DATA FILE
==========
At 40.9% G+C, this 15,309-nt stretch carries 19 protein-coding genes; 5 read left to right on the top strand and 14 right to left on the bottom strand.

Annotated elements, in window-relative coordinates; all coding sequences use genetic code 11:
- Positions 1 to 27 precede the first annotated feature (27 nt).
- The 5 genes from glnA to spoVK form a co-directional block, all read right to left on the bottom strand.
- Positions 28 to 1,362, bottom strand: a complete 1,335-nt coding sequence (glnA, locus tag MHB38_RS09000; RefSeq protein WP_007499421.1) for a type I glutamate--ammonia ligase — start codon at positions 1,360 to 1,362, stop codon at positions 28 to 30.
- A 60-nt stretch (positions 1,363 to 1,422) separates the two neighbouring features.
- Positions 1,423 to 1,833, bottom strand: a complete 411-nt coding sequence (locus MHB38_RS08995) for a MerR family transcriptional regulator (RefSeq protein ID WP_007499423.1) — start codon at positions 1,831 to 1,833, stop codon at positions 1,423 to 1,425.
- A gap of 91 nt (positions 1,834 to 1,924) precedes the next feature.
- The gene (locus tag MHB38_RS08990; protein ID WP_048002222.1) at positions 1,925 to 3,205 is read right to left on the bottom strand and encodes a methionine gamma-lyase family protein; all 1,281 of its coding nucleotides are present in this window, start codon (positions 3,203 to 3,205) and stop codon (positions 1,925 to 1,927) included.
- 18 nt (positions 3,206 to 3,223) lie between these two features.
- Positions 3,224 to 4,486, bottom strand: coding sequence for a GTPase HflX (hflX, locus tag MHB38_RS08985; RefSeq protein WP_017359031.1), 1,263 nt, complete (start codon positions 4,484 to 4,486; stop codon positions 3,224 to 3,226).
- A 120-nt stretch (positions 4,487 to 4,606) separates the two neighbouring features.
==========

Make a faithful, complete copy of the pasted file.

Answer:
At 40.9% G+C, this 15,309-nt stretch carries 19 protein-coding genes; 5 read left to right on the top strand and 14 right to left on the bottom strand.

Annotated elements, in window-relative coordinates; all coding sequences use genetic code 11:
- Positions 1 to 27 precede the first annotated feature (27 nt).
- The 5 genes from glnA to spoVK form a co-directional block, all read right to left on the bottom strand.
- Positions 28 to 1,362, bottom strand: a complete 1,335-nt coding sequence (glnA, locus tag MHB38_RS09000; RefSeq protein WP_007499421.1) for a type I glutamate--ammonia ligase — start codon at positions 1,360 to 1,362, stop codon at positions 28 to 30.
- A 60-nt stretch (positions 1,363 to 1,422) separates the two neighbouring features.
- Positions 1,423 to 1,833, bottom strand: a complete 411-nt coding sequence (locus MHB38_RS08995) for a MerR family transcriptional regulator (RefSeq protein ID WP_007499423.1) — start codon at positions 1,831 to 1,833, stop codon at positions 1,423 to 1,425.
- A gap of 91 nt (positions 1,834 to 1,924) precedes the next feature.
- The gene (locus tag MHB38_RS08990; protein ID WP_048002222.1) at positions 1,925 to 3,205 is read right to left on the bottom strand and encodes a methionine gamma-lyase family protein; all 1,281 of its coding nucleotides are present in this window, start codon (positions 3,203 to 3,205) and stop codon (positions 1,925 to 1,927) included.
- 18 nt (positions 3,206 to 3,223) lie between these two features.
- Positions 3,224 to 4,486, bottom strand: coding sequence for a GTPase HflX (hflX, locus tag MHB38_RS08985; RefSeq protein WP_017359031.1), 1,263 nt, complete (start codon positions 4,484 to 4,486; stop codon positions 3,224 to 3,226).
- A 120-nt stretch (positions 4,487 to 4,606) separates the two neighbouring features.